chapter  7
5 Pages

Lecture 10

What I want to tell you is how to apply what I spoke to you about last time to the actual performance. You have heard me tell you about the professional will, the will which the actor must have, which the sailor has, which anyone with a definite goal must have. It is something which makes you “want to do.” This is just to remind you about it. And now you have before you a part, which is part of the play. You have the part, which is something which is your goal at present. Now this is an element, just as oxygen is an elemental part of the air and the air is much more important than the oxygen itself. The action – that means doings, achievements – is the foundation of

dramatic art. It is that which makes a performance. The actor is not only doing the things, he is acting. The word “acting” is strong – to act, not to play. Playing or performing is a wrong term. The term acting is very significant. Only the English language has the word “act”; others have “to perform,” “to play,” “to show,” and I stress this – you must understand the performance as acting. In the actual life, or in nature, which is the source of every art, whe-

ther old, modern, or stylized, are the roots of every art. In nature you will see that there is not a single moment when you do not act. If you will pay a little attention to yourself, watch yourself through the day, you will realize that every moment of your life you are acting. You get up early in the morning; you think what you will do throughout the day; you decide – you act. You wash yourself, you breakfast, etc. If you will go through your life, you will realize there is not a single moment when you do not act, even when you are tired and want to rest, you act. This is very important; please do not forget it. When you see a good actor you will realize what he is doing, what

he is thinking. Even if you see an actor who does not care about his partners, but simply talks to the audience, you will realize that he is explaining the word, the jokes; he is putting them across. He is acting

the foundation of that I am for naturalism, for realism, or for the art of photography, but I do mean the words must be real. Every one of you have experienced something probably that if you saw

in pictures, you would not believe to exist. You see a character in real life and you say it would be impossible on the stage. But the stage exists for those “impossible things.” The word “acting” is very confusing. You imagine you must do

something with your hands, your face, with a property. Let us give you a very simple example. You are thirsty and ask someone to give you a glass of water. You will ask in a certain way. Again, you are a designer and want a glass of water. Again, your relative has fainted, and you ask someone to give you a glass of water. Would you say that the action would be the same in all these circumstances? No. The words will be the same, the gesture might be the same; perhaps the intonation would be the same. But something else inside of you, that “acting” which I am talking about, will be very different in every case. This acting is what I care for. If you will develop yourself so that it will be clear as to that feeling inside, just as clear as you would know how to ask for a glass of water or a barrel of gasoline, this will be your technique. Now the intention – and attention – of the actor seems to be stressed on the intonation. Someone will tell you, you do not ask loud enough, or nervously enough, etc. What does that mean? I don’t know. Nervousness is an action, just as much as anything else. I am not talking about a pathological case, but just simply natural human beings. I tried to show you what brings action into your hearts by using that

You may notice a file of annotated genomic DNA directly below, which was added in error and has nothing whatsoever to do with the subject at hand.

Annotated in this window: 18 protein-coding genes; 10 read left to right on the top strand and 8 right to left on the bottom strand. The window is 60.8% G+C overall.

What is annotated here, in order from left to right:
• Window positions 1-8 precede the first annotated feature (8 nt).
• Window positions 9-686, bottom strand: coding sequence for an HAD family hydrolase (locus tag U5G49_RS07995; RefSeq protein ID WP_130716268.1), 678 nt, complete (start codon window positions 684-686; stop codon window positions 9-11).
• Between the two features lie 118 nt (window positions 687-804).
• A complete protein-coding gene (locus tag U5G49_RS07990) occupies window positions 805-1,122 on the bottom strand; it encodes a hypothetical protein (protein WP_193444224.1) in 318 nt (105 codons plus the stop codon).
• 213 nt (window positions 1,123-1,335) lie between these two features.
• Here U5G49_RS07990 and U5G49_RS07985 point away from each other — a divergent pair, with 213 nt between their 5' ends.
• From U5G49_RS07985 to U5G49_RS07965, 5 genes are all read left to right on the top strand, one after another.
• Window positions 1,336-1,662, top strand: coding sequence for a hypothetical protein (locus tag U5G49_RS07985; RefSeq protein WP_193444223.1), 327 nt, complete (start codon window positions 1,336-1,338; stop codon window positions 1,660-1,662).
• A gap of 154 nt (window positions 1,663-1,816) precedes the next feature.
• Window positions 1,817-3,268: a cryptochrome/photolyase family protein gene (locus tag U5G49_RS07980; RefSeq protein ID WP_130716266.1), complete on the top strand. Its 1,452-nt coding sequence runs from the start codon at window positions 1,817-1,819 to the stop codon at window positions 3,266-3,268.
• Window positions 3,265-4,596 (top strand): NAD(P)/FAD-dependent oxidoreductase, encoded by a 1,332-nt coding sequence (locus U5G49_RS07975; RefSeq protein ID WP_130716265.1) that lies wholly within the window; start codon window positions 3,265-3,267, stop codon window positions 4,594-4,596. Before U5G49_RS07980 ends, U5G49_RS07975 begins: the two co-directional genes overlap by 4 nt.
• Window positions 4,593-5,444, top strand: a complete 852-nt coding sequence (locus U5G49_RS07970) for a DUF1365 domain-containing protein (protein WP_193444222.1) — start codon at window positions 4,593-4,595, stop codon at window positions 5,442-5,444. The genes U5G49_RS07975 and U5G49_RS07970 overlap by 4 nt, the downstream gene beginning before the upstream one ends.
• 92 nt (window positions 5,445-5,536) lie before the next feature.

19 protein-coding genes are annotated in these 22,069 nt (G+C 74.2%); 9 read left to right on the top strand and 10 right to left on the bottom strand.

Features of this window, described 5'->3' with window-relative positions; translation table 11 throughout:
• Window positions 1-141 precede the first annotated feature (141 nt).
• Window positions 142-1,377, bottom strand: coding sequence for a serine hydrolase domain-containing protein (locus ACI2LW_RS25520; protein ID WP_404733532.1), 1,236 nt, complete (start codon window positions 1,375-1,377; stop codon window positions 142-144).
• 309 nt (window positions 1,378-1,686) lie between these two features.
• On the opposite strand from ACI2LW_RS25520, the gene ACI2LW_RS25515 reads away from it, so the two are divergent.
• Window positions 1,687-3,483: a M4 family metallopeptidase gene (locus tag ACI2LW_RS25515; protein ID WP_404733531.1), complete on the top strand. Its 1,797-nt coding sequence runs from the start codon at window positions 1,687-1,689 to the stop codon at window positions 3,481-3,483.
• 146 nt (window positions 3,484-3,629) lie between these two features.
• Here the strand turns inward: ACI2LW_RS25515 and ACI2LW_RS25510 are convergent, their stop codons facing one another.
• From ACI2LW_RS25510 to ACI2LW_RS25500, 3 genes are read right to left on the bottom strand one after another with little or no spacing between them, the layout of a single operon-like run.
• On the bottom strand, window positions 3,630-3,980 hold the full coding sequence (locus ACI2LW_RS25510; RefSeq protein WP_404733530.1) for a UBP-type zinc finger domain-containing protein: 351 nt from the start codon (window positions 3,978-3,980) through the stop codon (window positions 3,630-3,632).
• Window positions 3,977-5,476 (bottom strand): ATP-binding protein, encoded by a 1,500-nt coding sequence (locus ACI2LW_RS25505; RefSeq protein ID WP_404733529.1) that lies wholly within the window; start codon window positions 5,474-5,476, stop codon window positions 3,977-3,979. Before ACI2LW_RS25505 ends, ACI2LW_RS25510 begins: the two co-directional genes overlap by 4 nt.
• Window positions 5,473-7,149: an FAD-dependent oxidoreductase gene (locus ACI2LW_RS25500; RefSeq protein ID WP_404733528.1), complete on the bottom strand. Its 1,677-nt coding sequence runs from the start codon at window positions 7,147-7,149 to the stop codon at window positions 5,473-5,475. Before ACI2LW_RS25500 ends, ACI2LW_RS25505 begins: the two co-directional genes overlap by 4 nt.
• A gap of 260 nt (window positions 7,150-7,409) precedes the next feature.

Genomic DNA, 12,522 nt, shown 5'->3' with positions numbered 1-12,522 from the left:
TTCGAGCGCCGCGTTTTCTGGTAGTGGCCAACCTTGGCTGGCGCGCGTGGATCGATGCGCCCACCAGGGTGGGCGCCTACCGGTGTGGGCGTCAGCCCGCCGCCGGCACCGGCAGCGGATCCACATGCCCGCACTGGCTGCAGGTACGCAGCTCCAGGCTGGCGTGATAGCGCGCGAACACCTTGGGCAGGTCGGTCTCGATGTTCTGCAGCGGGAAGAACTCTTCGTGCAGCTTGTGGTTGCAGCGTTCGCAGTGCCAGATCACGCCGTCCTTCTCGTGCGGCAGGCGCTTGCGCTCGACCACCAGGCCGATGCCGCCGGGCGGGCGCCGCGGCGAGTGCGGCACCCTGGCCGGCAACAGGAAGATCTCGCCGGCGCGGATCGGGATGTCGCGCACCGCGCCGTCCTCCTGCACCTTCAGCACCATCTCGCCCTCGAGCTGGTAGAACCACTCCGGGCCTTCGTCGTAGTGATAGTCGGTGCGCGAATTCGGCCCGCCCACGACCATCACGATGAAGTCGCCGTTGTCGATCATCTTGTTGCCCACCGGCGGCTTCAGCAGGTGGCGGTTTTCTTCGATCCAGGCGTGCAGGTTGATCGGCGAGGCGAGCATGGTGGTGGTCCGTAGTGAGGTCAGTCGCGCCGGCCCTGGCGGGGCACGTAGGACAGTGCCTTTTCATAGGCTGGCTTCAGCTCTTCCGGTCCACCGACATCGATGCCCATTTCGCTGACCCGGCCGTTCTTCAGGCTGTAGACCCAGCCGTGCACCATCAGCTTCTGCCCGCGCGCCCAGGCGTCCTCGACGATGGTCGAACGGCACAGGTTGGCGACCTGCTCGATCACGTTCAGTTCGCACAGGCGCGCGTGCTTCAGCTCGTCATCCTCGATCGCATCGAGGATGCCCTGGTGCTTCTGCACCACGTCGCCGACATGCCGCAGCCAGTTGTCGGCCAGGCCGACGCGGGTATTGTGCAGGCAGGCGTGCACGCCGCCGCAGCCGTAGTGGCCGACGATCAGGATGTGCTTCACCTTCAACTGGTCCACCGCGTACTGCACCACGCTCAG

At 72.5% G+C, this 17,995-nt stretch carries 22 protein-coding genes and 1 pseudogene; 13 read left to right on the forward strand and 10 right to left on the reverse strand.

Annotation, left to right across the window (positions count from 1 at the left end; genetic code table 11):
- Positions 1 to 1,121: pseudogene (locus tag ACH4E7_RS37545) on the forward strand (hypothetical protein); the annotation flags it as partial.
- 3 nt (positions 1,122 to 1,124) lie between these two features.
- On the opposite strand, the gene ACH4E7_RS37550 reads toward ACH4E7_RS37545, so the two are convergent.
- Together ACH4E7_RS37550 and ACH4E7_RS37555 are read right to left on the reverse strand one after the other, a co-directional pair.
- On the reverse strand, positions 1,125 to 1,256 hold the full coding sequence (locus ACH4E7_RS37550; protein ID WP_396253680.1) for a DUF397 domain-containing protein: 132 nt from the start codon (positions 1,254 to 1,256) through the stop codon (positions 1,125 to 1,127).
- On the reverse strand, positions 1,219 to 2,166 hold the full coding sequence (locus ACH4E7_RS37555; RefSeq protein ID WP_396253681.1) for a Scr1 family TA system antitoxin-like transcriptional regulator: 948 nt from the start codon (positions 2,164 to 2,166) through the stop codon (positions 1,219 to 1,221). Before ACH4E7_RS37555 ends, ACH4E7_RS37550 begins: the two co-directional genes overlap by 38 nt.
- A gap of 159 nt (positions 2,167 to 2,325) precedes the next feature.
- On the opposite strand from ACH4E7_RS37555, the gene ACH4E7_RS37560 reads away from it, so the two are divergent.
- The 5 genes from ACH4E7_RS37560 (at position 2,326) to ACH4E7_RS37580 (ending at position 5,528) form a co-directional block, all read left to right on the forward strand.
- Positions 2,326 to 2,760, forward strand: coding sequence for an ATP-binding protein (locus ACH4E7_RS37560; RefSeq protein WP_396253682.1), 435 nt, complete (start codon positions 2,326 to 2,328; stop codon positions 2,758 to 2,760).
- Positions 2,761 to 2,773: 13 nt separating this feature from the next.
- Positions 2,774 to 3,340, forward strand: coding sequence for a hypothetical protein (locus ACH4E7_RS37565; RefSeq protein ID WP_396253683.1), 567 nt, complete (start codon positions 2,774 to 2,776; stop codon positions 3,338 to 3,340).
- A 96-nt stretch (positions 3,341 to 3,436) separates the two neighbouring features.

peculiar uncommon memory I spoke to you about, so that if you have in your part the action of asking someone to give you a glass of water for a fainting relative, or a glass of water to clean a strawberry stain on a white dress, you will get the right kind of acting. In developing memory of feeling, use even little things in such a way that it will be your very own. You can use anything in nature, you can use animals. From animals you can get the best, because they are so simple, so clean-cut. But a good beggar, for example, can be an actor when he is standing on the corner. He is cold 50 percent, but the other 50 percent is to impress the people that go by – to “touch” them. The place I would suggest to get memory of feeling would be the theatre – from actors. You may take the technique, the tricks, the outside things – “how to do” – but do not take the emotions, because they are artificially produced. Through the repetition of these, you will not develop anything of your very own. It would be like raising a hothouse plant; it would stop your own natural growth.